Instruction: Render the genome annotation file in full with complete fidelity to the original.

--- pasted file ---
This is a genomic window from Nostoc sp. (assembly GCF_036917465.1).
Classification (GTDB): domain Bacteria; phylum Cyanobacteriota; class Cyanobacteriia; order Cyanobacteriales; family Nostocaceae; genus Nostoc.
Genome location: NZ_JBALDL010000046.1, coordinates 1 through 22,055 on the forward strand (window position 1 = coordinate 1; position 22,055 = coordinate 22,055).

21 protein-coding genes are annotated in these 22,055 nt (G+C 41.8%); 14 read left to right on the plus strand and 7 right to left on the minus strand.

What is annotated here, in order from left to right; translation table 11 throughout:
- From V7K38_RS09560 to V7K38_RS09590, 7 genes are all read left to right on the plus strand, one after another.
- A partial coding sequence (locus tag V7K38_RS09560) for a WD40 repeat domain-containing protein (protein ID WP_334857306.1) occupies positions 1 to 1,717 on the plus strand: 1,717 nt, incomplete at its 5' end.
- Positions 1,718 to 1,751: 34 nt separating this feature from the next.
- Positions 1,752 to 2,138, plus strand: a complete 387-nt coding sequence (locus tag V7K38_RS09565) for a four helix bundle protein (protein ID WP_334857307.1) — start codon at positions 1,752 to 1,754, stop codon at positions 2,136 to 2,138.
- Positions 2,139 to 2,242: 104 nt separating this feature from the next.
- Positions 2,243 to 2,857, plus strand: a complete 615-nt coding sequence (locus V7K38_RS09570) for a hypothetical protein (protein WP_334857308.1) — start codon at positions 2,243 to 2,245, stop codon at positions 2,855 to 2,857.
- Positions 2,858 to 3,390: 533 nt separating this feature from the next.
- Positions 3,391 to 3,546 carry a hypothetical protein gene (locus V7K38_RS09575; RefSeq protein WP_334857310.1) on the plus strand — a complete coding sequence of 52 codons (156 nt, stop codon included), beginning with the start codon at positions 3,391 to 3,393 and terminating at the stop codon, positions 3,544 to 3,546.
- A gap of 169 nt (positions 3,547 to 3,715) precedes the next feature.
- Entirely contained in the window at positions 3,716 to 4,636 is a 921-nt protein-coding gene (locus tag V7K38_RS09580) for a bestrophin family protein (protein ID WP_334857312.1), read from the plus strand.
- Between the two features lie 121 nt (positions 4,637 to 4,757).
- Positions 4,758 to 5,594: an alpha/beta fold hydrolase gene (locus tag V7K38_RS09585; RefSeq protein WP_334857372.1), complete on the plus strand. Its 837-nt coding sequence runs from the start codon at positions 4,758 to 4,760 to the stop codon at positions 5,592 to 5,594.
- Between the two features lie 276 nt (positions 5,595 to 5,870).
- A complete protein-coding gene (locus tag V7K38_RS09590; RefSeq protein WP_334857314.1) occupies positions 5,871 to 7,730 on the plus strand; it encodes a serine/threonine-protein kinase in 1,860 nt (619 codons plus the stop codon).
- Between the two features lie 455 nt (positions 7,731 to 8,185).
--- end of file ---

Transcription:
This is a genomic window from Nostoc sp. (assembly GCF_036917465.1).
Classification (GTDB): domain Bacteria; phylum Cyanobacteriota; class Cyanobacteriia; order Cyanobacteriales; family Nostocaceae; genus Nostoc.
Genome location: NZ_JBALDL010000046.1, coordinates 1 through 22,055 on the forward strand (window position 1 = coordinate 1; position 22,055 = coordinate 22,055).

21 protein-coding genes are annotated in these 22,055 nt (G+C 41.8%); 14 read left to right on the plus strand and 7 right to left on the minus strand.

What is annotated here, in order from left to right; translation table 11 throughout:
- From V7K38_RS09560 to V7K38_RS09590, 7 genes are all read left to right on the plus strand, one after another.
- A partial coding sequence (locus tag V7K38_RS09560) for a WD40 repeat domain-containing protein (protein ID WP_334857306.1) occupies positions 1 to 1,717 on the plus strand: 1,717 nt, incomplete at its 5' end.
- Positions 1,718 to 1,751: 34 nt separating this feature from the next.
- Positions 1,752 to 2,138, plus strand: a complete 387-nt coding sequence (locus tag V7K38_RS09565) for a four helix bundle protein (protein ID WP_334857307.1) — start codon at positions 1,752 to 1,754, stop codon at positions 2,136 to 2,138.
- Positions 2,139 to 2,242: 104 nt separating this feature from the next.
- Positions 2,243 to 2,857, plus strand: a complete 615-nt coding sequence (locus V7K38_RS09570) for a hypothetical protein (protein WP_334857308.1) — start codon at positions 2,243 to 2,245, stop codon at positions 2,855 to 2,857.
- Positions 2,858 to 3,390: 533 nt separating this feature from the next.
- Positions 3,391 to 3,546 carry a hypothetical protein gene (locus V7K38_RS09575; RefSeq protein WP_334857310.1) on the plus strand — a complete coding sequence of 52 codons (156 nt, stop codon included), beginning with the start codon at positions 3,391 to 3,393 and terminating at the stop codon, positions 3,544 to 3,546.
- A gap of 169 nt (positions 3,547 to 3,715) precedes the next feature.
- Entirely contained in the window at positions 3,716 to 4,636 is a 921-nt protein-coding gene (locus tag V7K38_RS09580) for a bestrophin family protein (protein ID WP_334857312.1), read from the plus strand.
- Between the two features lie 121 nt (positions 4,637 to 4,757).
- Positions 4,758 to 5,594: an alpha/beta fold hydrolase gene (locus tag V7K38_RS09585; RefSeq protein WP_334857372.1), complete on the plus strand. Its 837-nt coding sequence runs from the start codon at positions 4,758 to 4,760 to the stop codon at positions 5,592 to 5,594.
- Between the two features lie 276 nt (positions 5,595 to 5,870).
- A complete protein-coding gene (locus tag V7K38_RS09590; RefSeq protein WP_334857314.1) occupies positions 5,871 to 7,730 on the plus strand; it encodes a serine/threonine-protein kinase in 1,860 nt (619 codons plus the stop codon).
- Between the two features lie 455 nt (positions 7,731 to 8,185).